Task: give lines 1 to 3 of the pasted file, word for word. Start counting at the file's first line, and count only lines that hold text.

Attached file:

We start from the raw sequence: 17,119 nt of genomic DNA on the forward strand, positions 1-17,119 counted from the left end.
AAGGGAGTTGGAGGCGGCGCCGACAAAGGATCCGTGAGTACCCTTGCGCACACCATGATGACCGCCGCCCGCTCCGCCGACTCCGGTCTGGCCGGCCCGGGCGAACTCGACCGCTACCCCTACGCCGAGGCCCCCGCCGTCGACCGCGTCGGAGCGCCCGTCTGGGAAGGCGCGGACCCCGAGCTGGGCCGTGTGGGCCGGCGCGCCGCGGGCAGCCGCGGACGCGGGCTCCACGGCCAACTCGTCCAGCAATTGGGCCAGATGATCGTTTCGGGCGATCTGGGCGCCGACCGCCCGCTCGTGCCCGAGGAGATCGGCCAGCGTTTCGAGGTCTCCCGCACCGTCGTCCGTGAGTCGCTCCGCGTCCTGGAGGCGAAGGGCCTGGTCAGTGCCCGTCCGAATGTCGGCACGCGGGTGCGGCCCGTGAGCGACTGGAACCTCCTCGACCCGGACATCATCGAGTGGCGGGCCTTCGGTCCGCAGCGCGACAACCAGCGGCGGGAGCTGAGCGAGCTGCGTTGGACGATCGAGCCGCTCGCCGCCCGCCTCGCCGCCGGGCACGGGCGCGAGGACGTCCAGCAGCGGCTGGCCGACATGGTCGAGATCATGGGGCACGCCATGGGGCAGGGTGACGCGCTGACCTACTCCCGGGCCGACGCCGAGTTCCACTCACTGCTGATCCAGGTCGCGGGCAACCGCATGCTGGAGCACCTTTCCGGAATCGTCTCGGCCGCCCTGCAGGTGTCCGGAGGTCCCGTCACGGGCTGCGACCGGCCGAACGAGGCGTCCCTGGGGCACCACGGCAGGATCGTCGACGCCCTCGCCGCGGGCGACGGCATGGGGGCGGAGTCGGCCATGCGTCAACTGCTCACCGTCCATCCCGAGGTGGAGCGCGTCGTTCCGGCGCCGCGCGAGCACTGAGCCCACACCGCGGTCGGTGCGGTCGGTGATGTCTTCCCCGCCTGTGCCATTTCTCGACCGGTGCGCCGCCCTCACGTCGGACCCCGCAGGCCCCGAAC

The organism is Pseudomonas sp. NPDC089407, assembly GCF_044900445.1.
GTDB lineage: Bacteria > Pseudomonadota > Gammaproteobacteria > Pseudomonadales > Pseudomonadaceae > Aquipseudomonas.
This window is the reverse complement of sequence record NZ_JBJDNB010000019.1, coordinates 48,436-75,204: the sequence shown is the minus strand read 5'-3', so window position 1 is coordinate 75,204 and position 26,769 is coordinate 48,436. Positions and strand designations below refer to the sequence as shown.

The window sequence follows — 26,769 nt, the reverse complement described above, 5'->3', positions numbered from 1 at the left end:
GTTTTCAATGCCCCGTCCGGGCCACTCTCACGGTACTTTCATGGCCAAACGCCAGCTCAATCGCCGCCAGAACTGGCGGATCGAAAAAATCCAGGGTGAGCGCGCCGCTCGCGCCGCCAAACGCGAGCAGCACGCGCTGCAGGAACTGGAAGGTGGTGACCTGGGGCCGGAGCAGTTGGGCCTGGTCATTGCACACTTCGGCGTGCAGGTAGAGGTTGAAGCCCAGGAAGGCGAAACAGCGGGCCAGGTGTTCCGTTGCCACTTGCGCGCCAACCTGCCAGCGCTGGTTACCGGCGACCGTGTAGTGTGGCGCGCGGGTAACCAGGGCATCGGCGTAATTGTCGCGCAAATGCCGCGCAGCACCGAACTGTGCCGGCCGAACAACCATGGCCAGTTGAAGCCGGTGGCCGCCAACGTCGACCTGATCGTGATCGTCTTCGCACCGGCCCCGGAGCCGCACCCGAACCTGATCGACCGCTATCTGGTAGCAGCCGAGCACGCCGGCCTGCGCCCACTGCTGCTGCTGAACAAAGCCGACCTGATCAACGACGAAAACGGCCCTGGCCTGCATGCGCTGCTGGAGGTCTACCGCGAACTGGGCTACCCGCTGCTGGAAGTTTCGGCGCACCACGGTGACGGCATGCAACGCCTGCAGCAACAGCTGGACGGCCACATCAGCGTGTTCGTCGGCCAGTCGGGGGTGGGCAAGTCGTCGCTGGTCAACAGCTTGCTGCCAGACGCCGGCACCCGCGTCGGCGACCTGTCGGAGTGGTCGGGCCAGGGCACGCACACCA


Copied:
We start from the raw sequence: 17,119 nt of genomic DNA on the forward strand, positions 1-17,119 counted from the left end.
AAGGGAGTTGGAGGCGGCGCCGACAAAGGATCCGTGAGTACCCTTGCGCACACCATGATGACCGCCGCCCGCTCCGCCGACTCCGGTCTGGCCGGCCCGGGCGAACTCGACCGCTACCCCTACGCCGAGGCCCCCGCCGTCGACCGCGTCGGAGCGCCCGTCTGGGAAGGCGCGGACCCCGAGCTGGGCCGTGTGGGCCGGCGCGCCGCGGGCAGCCGCGGACGCGGGCTCCACGGCCAACTCGTCCAGCAATTGGGCCAGATGATCGTTTCGGGCGATCTGGGCGCCGACCGCCCGCTCGTGCCCGAGGAGATCGGCCAGCGTTTCGAGGTCTCCCGCACCGTCGTCCGTGAGTCGCTCCGCGTCCTGGAGGCGAAGGGCCTGGTCAGTGCCCGTCCGAATGTCGGCACGCGGGTGCGGCCCGTGAGCGACTGGAACCTCCTCGACCCGGACATCATCGAGTGGCGGGCCTTCGGTCCGCAGCGCGACAACCAGCGGCGGGAGCTGAGCGAGCTGCGTTGGACGATCGAGCCGCTCGCCGCCCGCCTCGCCGCCGGGCACGGGCGCGAGGACGTCCAGCAGCGGCTGGCCGACATGGTCGAGATCATGGGGCACGCCATGGGGCAGGGTGACGCGCTGACCTACTCCCGGGCCGACGCCGAGTTCCACTCACTGCTGATCCAGGTCGCGGGCAACCGCATGCTGGAGCACCTTTCCGGAATCGTCTCGGCCGCCCTGCAGGTGTCCGGAGGTCCCGTCACGGGCTGCGACCGGCCGAACGAGGCGTCCCTGGGGCACCACGGCAGGATCGTCGACGCCCTCGCCGCGGGCGACGGCATGGGGGCGGAGTCGGCCATGCGTCAACTGCTCACCGTCCATCCCGAGGTGGAGCGCGTCGTTCCGGCGCCGCGCGAGCACTGAGCCCACACCGCGGTCGGTGCGGTCGGTGATGTCTTCCCCGCCTGTGCCATTTCTCGACCGGTGCGCCGCCCTCACGTCGGACCCCGCAGGCCCCGAAC

The organism is Pseudomonas sp. NPDC089407, assembly GCF_044900445.1.